Tuesday, May 11, 2010

My First OOB Job


Contributed by Guest Blogger of the week, Jillian Zeman.

 One of my very first jobs in NYC outside of college was OOB.  I didn’t know much about OOB at the time, I had only recently gotten involved in stage management and I was trying to get as much experience as I could.  My stage management professor in college told us on our first day that though she could tell us how to do everything, we wouldn’t learn or understand until we were actually doing it. 

The show was Folie A Deux written by playwright David Stallings, and it was the first production by MTWorks.  I’d gotten the job through a friend who was involved in the company and I was really excited to work on an original piece.  

I was very green.  In my head I’d built up what I expected the process to be.  You expect an official rehearsal room, to move into the theatre during tech, and you expect everyone to be as passionate about the project as you are.  The passion was there, but there were a lot of things I did not expect on this job.  For one, I did not expect to work as the lighting designer as well as the stage manager.  I also did not expect to be rehearsing in someone’s living room.  But as I’ve worked more and more in OOB theatre, I’ve learned that this is not far from the norm. 

OOB theatre, and, well, all theatre is about teamwork.  The cast and crew of Folie A Deux worked together to get the show up.  Everyone pitched in to pick up the slack of what needed to be done.  A friend of mine was in town during tech and I had him assisting me with light focus.  Whereas in the bigger, more commercial productions there are strict lines about what someone can and cannot do (due to union rules, of course), OOB theatre has everyone dipping into different areas to get the work done.  There’s no argument of “that’s not my job”.  Everyone wants the show to be what it can be, and they help to make it happen.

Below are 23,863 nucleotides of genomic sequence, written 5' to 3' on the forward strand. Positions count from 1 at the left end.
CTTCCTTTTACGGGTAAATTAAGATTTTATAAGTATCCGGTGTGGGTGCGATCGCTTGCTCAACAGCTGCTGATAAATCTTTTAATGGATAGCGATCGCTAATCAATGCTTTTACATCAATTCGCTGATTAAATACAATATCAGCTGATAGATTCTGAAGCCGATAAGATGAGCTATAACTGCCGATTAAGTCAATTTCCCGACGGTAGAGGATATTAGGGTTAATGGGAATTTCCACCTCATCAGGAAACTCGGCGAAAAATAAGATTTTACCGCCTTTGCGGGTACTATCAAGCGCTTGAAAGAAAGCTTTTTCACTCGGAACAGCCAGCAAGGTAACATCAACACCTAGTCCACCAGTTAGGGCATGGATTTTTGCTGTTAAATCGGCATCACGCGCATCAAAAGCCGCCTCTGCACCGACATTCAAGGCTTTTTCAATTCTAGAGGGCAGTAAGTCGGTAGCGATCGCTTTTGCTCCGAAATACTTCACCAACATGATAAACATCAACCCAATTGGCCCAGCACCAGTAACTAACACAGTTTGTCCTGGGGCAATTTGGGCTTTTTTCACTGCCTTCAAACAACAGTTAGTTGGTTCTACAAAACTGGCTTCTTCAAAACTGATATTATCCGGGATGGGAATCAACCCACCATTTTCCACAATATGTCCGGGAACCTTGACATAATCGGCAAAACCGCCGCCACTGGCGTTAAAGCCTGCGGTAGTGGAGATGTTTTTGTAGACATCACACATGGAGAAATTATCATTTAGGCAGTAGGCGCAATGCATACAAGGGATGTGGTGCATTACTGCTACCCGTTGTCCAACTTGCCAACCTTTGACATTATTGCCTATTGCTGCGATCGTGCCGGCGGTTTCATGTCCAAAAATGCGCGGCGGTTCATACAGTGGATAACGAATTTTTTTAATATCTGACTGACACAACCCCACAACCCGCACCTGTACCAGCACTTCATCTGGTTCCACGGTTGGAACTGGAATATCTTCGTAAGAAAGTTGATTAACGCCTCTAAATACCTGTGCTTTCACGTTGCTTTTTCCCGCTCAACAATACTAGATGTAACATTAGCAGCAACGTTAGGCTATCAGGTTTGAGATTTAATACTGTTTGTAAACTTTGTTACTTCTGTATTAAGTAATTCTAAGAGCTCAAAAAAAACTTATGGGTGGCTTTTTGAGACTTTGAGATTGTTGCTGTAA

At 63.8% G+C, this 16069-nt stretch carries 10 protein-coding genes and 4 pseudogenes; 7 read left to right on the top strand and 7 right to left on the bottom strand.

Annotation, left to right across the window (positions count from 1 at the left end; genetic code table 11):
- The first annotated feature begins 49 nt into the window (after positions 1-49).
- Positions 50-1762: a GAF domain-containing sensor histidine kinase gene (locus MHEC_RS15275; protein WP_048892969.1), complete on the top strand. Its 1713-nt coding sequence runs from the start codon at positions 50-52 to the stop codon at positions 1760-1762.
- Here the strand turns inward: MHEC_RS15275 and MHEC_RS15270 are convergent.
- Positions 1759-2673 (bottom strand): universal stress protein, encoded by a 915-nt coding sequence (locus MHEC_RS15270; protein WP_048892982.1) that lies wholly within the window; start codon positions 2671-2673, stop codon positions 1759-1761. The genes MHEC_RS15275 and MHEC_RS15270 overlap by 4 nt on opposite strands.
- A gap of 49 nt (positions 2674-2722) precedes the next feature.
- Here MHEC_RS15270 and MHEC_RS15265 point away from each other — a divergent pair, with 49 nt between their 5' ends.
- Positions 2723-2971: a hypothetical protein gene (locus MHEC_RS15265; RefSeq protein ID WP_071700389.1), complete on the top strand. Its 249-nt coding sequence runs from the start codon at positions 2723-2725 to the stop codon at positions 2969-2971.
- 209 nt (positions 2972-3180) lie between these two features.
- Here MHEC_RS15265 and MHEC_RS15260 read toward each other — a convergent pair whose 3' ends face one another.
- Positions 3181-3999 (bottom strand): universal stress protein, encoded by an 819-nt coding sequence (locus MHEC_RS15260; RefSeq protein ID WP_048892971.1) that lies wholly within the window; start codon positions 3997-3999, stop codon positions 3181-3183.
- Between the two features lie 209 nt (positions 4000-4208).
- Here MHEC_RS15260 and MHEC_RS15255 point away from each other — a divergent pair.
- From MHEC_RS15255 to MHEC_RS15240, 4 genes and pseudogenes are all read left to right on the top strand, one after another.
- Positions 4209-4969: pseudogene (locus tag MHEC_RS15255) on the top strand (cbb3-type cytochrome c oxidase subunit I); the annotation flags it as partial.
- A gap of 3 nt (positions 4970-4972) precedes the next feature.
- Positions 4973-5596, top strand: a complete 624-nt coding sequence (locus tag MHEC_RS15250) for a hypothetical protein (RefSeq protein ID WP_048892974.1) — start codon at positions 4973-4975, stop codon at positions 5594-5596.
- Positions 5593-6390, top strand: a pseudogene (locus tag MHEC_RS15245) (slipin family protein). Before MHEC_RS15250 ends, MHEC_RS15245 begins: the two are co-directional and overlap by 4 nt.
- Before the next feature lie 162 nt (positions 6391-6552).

One of the most memorable incidents of this production was getting kicked out of the theatre during tech because the space had been double booked.  I don’t even think we’d gotten through the first act of the show.  Thankfully, our director, Cristina Alicea, was organized and knew exactly what she wanted and she and I were able to finish lighting the show without the cast. 

The show went well, and we had some great audiences come see us.  As a stage manager there’s always a rush of pride when the audience gives a standing ovation.  You’ve seen the show start as reading in a living room, and now there are lights, sound, costumes, props, and talented actors doing their thing.

After this production, I became a member of MTWorks and remain one to this day.  Though I am not as active in the company now as I was when it first started, I still remain close to them and consider them my theatre family. 


1 comment:

  1. Well now I feel ancient, that show feels light years ago! Folie was quite the experience, we were all green but very very smart and determined.

    Remember getting kicked out of the theater, remember an actor losing his cool, remember the costumes NOT being what we expected -- we survived at the end, and you were a rockstar, and a great lighting designer ;)

    Great post Jillian, quite the memories.